HM significantly facilitates the identification of the candidate genes in several different ways. For example, routine diagnosis of EB entails invasive antigen mapping of skin biopsy to show the level of cleavage and lack of mutated protein, which is being expertly performed in a few laboratories around the world. In addition, antigen mapping costs several hundred dollars. The results of antigen mapping provide clues for candidate genes for Sanger sequencing. However, if only one gene was identified by co-alignment of the putative candidate gene loci and the homozygosity blocks in HM, this would allow us to focus on characterization of a single gene, with considerable savings of cost and effort (the current in-house price for HM is $50 for 650,000 SNP markers). Furthermore, HM of additional affected members of the family, besides the proband, facilitates identification of candidate genes by NGS, allowing prioritization of the analysis by bioinformatics. For example, for each patient we typically have approximately 100,000 variants using WES data. The number of variants that should be examined for detection of disease-causing genes is reduced to approximately 10,000 by using HM, which shows a significant decrease in required resources. For example, in case 1 (Figure 5a), the patient was born to consanguineous first cousin parents and was the only EB patient in the family; the initial diagnosis was laryngo-onycho-cutaneous (Shabbir) syndrome, a type of EB usually caused by mutations in LAMA3. However, gene-targeted sequencing of LAMA3 in this patient did not identify a mutation in this gene. Genome-wide HM identified 11 ROHs of 2 Mb or greater, and alignment of the positions of the 20 EB-associated genes suggested LAMB3 as the only candidate gene in the proband. Subsequent Sanger sequencing showed a homozygous mutation in LAMB3:c.3298delG (Figure 5a). This case illustrates the success of our current approaches to reach the correct diagnosis of generalized junctional EB (
      • Vahidnezhad H.
      • Youssefian L.
      • Saeidian A.H.
      • Touati A.
      • Sotoudeh S.
      • Abiri M.
      • et al.
      Multigene next generation sequencing panel identifies pathogenic variants in patients with unknown subtype of epidermolysis bullosa: subclassification with prognostic implications.
      ,
      • Vahidnezhad H.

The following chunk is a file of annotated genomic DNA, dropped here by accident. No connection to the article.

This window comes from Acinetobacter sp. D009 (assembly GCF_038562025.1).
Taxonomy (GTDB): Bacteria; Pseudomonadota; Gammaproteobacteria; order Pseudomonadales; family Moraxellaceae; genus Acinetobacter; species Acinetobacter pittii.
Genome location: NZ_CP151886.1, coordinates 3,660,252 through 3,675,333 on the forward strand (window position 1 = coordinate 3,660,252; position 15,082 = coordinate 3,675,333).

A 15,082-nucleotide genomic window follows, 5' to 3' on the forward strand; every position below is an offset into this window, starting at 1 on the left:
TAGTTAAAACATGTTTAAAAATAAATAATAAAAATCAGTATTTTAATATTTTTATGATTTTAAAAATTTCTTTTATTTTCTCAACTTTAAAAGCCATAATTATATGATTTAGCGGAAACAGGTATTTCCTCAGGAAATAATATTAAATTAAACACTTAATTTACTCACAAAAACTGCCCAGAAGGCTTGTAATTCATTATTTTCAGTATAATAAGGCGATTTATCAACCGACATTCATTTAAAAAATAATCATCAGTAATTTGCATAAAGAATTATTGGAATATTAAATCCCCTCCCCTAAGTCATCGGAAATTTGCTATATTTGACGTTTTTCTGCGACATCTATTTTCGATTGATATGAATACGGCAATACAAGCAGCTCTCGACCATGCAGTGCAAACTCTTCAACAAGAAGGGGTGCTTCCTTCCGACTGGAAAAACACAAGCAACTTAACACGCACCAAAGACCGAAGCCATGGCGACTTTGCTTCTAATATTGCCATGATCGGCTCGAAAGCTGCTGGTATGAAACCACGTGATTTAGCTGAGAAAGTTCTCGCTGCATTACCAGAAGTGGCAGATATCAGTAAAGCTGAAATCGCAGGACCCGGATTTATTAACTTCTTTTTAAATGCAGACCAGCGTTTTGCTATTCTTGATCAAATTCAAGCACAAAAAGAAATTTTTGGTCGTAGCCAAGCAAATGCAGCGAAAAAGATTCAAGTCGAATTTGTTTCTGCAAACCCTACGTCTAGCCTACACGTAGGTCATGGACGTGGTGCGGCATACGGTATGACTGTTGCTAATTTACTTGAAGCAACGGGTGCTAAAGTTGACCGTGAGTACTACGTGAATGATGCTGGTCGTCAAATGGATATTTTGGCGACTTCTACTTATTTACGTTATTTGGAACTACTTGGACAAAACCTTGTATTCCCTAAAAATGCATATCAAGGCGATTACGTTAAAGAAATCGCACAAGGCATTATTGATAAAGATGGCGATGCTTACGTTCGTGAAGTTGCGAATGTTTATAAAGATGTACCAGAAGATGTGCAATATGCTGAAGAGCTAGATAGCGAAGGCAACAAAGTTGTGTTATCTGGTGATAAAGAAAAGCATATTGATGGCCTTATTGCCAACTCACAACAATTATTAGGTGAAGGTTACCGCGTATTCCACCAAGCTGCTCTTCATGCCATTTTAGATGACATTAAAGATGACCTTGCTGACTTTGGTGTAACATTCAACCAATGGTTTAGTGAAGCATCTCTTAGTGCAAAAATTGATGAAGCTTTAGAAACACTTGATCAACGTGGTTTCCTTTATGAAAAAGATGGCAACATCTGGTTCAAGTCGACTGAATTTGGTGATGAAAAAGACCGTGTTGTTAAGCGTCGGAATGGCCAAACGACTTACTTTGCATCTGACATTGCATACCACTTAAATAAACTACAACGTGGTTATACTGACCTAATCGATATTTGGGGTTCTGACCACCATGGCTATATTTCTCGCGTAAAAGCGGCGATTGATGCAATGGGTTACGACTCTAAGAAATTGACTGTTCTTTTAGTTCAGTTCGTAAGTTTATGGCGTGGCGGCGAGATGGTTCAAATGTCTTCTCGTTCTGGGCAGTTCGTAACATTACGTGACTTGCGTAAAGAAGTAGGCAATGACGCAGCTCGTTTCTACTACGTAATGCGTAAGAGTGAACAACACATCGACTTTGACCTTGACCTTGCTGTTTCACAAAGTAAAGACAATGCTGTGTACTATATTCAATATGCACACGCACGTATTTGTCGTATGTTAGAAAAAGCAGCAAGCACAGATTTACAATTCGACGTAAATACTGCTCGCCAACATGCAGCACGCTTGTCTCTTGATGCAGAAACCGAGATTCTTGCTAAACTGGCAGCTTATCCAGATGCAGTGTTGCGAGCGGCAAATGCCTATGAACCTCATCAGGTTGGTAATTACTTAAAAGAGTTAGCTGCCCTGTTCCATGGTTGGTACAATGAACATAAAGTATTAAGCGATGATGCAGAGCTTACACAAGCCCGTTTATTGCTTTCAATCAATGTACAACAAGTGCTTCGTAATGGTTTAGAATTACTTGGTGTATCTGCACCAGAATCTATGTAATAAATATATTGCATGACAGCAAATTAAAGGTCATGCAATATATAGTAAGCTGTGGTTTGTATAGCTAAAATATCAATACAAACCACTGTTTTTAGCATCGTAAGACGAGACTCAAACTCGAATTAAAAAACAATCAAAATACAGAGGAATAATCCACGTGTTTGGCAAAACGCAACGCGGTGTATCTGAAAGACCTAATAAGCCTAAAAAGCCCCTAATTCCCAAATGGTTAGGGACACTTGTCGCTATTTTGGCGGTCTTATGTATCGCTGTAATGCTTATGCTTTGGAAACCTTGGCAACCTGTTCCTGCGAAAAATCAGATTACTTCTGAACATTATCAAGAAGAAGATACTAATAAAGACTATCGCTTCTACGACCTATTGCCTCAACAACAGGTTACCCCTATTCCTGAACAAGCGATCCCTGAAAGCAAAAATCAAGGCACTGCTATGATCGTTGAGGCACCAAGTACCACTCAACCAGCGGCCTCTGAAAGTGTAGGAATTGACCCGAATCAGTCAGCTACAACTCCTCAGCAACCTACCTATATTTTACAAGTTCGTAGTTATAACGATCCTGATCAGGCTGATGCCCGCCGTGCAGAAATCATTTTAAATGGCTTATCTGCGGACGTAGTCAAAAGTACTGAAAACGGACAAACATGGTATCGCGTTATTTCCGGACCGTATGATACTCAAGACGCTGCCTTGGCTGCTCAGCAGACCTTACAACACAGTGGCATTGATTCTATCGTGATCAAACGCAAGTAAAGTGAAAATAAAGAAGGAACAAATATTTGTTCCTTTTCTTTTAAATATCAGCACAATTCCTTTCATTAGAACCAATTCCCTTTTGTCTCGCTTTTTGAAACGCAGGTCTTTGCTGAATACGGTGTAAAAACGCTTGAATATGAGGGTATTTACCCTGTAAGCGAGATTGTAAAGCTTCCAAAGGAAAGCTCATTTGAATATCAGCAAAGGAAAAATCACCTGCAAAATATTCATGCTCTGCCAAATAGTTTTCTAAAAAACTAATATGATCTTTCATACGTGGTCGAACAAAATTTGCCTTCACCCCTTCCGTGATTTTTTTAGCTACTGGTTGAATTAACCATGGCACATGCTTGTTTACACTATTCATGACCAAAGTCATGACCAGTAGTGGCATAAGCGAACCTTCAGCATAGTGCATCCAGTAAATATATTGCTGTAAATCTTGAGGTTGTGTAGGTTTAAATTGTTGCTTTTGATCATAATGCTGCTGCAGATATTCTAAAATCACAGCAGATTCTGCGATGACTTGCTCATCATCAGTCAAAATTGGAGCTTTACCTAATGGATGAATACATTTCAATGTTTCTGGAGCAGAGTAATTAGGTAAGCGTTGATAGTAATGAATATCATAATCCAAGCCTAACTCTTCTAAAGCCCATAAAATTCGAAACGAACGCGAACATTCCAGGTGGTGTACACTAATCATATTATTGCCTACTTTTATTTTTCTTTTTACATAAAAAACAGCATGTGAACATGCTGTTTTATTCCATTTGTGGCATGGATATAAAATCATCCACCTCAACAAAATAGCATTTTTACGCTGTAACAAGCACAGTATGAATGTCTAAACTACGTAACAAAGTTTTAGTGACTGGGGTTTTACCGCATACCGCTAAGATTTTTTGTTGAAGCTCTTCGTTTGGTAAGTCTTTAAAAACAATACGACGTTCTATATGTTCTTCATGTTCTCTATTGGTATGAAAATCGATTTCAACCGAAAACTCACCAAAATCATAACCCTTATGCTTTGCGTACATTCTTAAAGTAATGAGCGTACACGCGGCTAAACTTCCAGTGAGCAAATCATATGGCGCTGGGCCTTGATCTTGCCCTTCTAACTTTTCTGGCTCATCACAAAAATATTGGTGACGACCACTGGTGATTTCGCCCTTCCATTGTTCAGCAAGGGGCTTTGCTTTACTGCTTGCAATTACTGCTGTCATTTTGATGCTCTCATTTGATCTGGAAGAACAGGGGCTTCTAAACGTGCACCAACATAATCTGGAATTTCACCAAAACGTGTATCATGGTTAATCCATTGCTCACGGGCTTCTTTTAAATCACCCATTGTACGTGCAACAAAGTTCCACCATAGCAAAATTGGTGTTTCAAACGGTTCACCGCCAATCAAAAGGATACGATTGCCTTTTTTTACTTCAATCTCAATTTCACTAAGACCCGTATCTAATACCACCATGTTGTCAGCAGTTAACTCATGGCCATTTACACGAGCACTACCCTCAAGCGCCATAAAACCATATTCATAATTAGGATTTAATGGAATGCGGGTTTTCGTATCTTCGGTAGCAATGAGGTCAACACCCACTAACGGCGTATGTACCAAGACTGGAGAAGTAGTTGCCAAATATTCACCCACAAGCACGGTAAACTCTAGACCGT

• Youssefian L.
      • Saeidian A.H.
      • Zeinali S.
      • Abiri M.
      • Sotoudeh S.
      • et al.
      Genome-wide single nucleotide polymorphism-based autozygosity mapping facilitates identification of mutations in consanguineous families with epidermolysis bullosa.
      ).
      Figure 5
      Figure 5Utility of HM for the molecular diagnosis of heterogeneous AR disorders using unknown types of EB as a paradigm. (a) Homozygosity mapping, representative clinical features, immune-epitope mapping, and mutation analysis of the candidate gene in a case of EB, originally diagnosed as laryngo-onycho-cutaneous (Shabbir) syndrome. Note the cutaneous erosions and excess granulation tissue on the chin and nasal cavity and dystrophic changes in the nails consistent with diagnosis of laryngo-onycho-cutaneous syndrome. An Illumina (San Diego, CA) SNP panel of 240,000 markers was used to identify homozygosity blocks of 2 Mb or greater (vertical blue lines) along the entire autosome; chromosomes 1–22 are listed at the bottom. The genomic loci of candidate genes known to be associated with EB are indicated by vertical red lines. Only one EB-related gene co-aligned with a homozygosity block, implicating LAMB3 on chromosome region 1q32.2 (yellow box). Staining with a monoclonal antibody against integrin β4 marked the blister roof (left) and with a monoclonal antibody against collagen VII marked the blister floor (right); localization of these two proteins in immunofluorescence analysis indicated that the level of cleavage is within the lamina lucida, suggesting the diagnosis of junctional EB. Sanger sequencing showed the mutation c.3163delG (p.Ala1055Glnfs*17) in the LAMB3 gene (for details, see Vahidnezhad et al., 2018b). (b) HM in three affected members of a family with severe generalized blistering in EB simplex. In this family, only one homozygosity block (blue lines) shared by all three affected individuals was noted on chromosome region 17q21 (yellow lines). This interval harbors three EB-associated genes, KRT14, JUP, and ITGA3. Sequence analysis showed a p.Ile377Thr mutation in KRT14 co-segregating with the phenotype in a semidominant pattern (for details, see